New Panama bird guide gets thumbs-up
A long with a 330-kilometer border, Costa Rica and Panama share about 800 species of birds. But unlike Costa Rica, our neighbor to the south is not exactly renowned as a birders’ paradise.
Panama’s birding status may be about to change, though, thanks to the recent publication of “The Birds of Panama: A Field Guide.” Published by a division of Cornell University and Costa Rica’s own Zona Tropical Publications, it is a sister guide to “The Birds of Costa Rica: A Field Guide,” published in 2007, which quickly became an indispensable field companion in Costa Rica. Both guides are cleanly, crisply designed by San José-based graphic designer Gabriela Wattson.
The Panama guide is written by Panama resident George R. Angehr, an eminent research associate at the Smithsonian Tropical Research Institute and curator of exhibitions for the new museum of biodiversity under construction in Panama City. Compact and easy to use, this guide aims to provide all the information birders need to identify any bird they are likely to encounter in Panama.
The new guide replaces the 35-year-old “Birds of Panama,” written by Robert Ridgely and illustrated by John Gwynne. Apart from being too heavy to carry as a field guide, that book was last revised in 1989, and there have been many changes in the Panama bird scene since then, including about 50 new species.
Angehr has been studying birds in Panama since 1977 (see box) and is co-author of “A Bird-Finding Guide to Panama,” published in 2008. This man knows his birds, and he knows where to find them, which is more than half the battle for bird-watchers.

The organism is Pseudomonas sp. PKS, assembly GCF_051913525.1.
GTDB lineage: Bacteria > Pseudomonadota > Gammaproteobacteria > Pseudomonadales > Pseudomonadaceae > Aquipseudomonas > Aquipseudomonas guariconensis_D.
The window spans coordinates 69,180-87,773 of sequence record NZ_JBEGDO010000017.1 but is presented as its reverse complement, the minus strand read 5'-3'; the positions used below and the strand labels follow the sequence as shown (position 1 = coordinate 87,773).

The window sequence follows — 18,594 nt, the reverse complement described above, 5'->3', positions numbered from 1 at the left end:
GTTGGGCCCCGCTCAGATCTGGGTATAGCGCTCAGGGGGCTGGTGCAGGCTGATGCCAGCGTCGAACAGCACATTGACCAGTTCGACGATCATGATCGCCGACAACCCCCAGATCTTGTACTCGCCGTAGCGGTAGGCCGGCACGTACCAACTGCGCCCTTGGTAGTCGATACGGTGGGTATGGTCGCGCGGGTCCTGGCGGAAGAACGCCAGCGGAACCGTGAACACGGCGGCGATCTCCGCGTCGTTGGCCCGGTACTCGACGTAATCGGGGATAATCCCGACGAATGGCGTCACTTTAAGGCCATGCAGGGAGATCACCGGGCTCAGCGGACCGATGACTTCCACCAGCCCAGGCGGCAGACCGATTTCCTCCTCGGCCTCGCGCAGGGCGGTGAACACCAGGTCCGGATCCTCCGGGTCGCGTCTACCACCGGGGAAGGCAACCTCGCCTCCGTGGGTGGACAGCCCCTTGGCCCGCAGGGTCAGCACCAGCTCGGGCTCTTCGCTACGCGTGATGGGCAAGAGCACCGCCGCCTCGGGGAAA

Along with the usual descriptions of field marks to help users identify birds, Angehr also supplies concise notes on habitat, behavior, vocalizations and even information on the level at which a forest-edge or woodland species is likely to forage.
One of the most valuable features in this new guide are the range maps, which not only show where most of Panama’s 978 species are likely to be found, but also are color-coded to indicate whether the species is a breeding or nonbreeding resident, a transient passing through, a breeding migrant or a casual “vagrant.”
These all-important maps and detailed notes conveniently face the picture pages, so all the clues a birder needs are right there on a two-page spread.
When it comes to identifying a bird, a picture is certainly worth the proverbial thousand words, and Costa Rica’s own Robert Dean has brilliantly illustrated the birds of Panama. A longtime resident of Monteverde in north-central Costa Rica, Dean is a renowned wildlife artist who also illustrated “The Birds of Costa Rica: A Field Guide.”
Dean’s paintings bring birds to life. Thanks to years of close observation, he has mastered the art of posing the birds in natural stances, with every detail of feathers and coloring.
Improving even on the excellent illustrations in the Costa Rica field guide, this new guide has larger renderings that are more brightly colored. One quibble with the Costa Rica guide among avid birders has been that the paintings, owing to a printing problem, are washed out. But the Panama guide shows the birds in their truer hues. This guide also illustrates more plumage variations, extra visual information that is especially helpful when trying to identify shore birds, raptors, seedeaters and warblers.